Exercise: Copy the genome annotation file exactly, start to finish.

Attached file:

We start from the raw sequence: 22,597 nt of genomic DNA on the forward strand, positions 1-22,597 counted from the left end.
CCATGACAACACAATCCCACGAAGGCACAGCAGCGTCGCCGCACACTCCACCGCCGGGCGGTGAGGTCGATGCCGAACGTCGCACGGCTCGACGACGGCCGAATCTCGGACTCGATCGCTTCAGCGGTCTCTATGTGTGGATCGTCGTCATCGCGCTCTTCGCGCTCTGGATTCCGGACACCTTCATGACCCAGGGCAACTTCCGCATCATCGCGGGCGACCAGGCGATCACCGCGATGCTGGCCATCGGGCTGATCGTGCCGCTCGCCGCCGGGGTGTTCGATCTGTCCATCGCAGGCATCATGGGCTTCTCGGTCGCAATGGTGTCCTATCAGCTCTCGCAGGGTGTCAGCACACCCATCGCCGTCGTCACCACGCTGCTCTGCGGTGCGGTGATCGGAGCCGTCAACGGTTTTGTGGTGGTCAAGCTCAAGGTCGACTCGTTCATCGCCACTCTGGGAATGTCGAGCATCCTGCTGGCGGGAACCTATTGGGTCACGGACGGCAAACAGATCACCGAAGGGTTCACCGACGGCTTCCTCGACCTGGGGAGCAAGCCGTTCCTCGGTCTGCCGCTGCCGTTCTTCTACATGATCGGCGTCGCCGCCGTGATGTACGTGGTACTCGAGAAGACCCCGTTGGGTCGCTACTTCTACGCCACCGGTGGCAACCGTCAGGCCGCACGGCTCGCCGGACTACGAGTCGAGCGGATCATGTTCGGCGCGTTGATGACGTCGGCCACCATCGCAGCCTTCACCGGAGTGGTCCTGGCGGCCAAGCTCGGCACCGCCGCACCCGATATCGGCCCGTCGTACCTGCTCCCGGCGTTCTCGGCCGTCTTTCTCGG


We start from the raw sequence: 22,597 nt of genomic DNA on the forward strand, positions 1-22,597 counted from the left end.
CCATGACAACACAATCCCACGAAGGCACAGCAGCGTCGCCGCACACTCCACCGCCGGGCGGTGAGGTCGATGCCGAACGTCGCACGGCTCGACGACGGCCGAATCTCGGACTCGATCGCTTCAGCGGTCTCTATGTGTGGATCGTCGTCATCGCGCTCTTCGCGCTCTGGATTCCGGACACCTTCATGACCCAGGGCAACTTCCGCATCATCGCGGGCGACCAGGCGATCACCGCGATGCTGGCCATCGGGCTGATCGTGCCGCTCGCCGCCGGGGTGTTCGATCTGTCCATCGCAGGCATCATGGGCTTCTCGGTCGCAATGGTGTCCTATCAGCTCTCGCAGGGTGTCAGCACACCCATCGCCGTCGTCACCACGCTGCTCTGCGGTGCGGTGATCGGAGCCGTCAACGGTTTTGTGGTGGTCAAGCTCAAGGTCGACTCGTTCATCGCCACTCTGGGAATGTCGAGCATCCTGCTGGCGGGAACCTATTGGGTCACGGACGGCAAACAGATCACCGAAGGGTTCACCGACGGCTTCCTCGACCTGGGGAGCAAGCCGTTCCTCGGTCTGCCGCTGCCGTTCTTCTACATGATCGGCGTCGCCGCCGTGATGTACGTGGTACTCGAGAAGACCCCGTTGGGTCGCTACTTCTACGCCACCGGTGGCAACCGTCAGGCCGCACGGCTCGCCGGACTACGAGTCGAGCGGATCATGTTCGGCGCGTTGATGACGTCGGCCACCATCGCAGCCTTCACCGGAGTGGTCCTGGCGGCCAAGCTCGGCACCGCCGCACCCGATATCGGCCCGTCGTACCTGCTCCCGGCGTTCTCGGCCGTCTTTCTCGG